The house was ancient, minimal repairs done for a quick sale. The gardens around it were majestic and covered in spider webs. The bathrooms smelled of mould and we immediately changed the old toilet seat which stank of urine no matter how much bleach I put into the toilet bowl. It was a stark contrast to our previous place with a fully renovated bathroom and the beautiful deep bath I spent hours in while pregnant with Riley. We told ourselves we could make the place our own though; I had a cleaning schedule going and got a cleaning appliance specifically for the ancient wooden floors. When I got too pregnant to move too much, James kept up with the cleaning as best he could. I put removable stickers in Riley’s room and got her a star projector; she finally started sleeping through in her own bed. It was getting cold and we had the fire going making the whole place cozy and welcoming and as much as I missed our old neighbourhood sometimes I also started to enjoy my daily walks to the waterfall and looking out in the garden and the clothesline outside that made laundry so much easier. We found a tiny playground just around the corner and Riley was always excited to go there on her bike as I tried to keep up, huffing and puffing and holding on to my giant pregnant belly.
James investigated and it turned out that the landlady’s other property was for sale. He called her and she said she was going to move in to the house once it sold. That made us anxious once again but our neighbours told us not to worry too much – the place had been for sale for ages so who knows when it would sell. We had no choice but stay and we chose not to think too much about it for the time being.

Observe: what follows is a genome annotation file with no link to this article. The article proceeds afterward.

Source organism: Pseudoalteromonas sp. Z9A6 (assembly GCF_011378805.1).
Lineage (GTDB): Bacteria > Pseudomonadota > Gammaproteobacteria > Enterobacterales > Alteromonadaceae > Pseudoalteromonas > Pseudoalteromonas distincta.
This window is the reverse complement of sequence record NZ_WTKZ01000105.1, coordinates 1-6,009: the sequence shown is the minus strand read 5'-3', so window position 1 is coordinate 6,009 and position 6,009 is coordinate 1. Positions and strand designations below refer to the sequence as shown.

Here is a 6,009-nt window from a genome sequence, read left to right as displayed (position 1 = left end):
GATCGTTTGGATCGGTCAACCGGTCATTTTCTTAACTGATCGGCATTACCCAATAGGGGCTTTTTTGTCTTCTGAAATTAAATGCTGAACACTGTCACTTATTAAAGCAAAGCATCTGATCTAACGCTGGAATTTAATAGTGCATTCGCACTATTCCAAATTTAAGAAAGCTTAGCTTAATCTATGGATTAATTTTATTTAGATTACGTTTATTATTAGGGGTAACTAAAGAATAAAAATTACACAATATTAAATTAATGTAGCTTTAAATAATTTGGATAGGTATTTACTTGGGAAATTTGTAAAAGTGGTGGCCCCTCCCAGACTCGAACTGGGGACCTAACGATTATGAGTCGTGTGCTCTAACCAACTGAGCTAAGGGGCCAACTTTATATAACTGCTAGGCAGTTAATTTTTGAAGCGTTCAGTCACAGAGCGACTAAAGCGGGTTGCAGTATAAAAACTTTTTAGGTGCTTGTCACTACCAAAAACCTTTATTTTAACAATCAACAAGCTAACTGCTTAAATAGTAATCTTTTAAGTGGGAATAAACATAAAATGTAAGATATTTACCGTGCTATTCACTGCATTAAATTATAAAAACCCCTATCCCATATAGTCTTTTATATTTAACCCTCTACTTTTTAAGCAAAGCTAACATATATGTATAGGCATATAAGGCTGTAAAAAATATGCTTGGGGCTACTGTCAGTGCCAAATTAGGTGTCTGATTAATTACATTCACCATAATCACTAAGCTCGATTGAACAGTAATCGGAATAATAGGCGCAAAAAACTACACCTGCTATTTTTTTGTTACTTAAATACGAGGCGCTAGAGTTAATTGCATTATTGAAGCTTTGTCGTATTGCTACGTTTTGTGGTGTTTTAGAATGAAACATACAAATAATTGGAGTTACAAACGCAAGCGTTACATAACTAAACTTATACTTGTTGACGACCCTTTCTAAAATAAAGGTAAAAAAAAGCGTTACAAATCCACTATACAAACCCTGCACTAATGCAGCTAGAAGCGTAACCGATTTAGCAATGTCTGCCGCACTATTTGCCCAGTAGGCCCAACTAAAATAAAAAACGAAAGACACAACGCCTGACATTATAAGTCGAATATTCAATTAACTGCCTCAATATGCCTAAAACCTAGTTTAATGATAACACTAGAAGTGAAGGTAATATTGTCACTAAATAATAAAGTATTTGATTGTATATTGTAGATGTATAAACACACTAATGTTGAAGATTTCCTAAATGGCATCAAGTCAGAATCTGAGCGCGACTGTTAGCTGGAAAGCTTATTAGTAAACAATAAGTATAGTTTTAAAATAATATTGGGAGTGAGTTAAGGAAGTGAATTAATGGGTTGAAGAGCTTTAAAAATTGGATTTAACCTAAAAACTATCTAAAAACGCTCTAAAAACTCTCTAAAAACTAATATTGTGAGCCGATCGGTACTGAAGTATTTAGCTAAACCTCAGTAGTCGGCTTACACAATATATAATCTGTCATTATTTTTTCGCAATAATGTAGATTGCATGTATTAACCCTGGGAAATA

We had enough on our minds regardless – first preparation for the arrival of the twins and then their actual arrival. Life became a blur of feeding, newborn naps and cuddles, Riley’s adjustment to being a big sister. Christmas and New Year were strange that year, with our neighbourhood the only area in the whole country to be in lockdown. We ordered Christmas takeaway (Riley, the pickiest of eaters, had none of it). When James went back to work after the holidays I was all consumed with caring for the twins, a never ending, overwhelming task, as the house fell into a messier state.
And then one day our landlady showed up, as was her custom, unannounced, and told me that she sold her other place and that she’d be most obliged if we moved out by the end of March.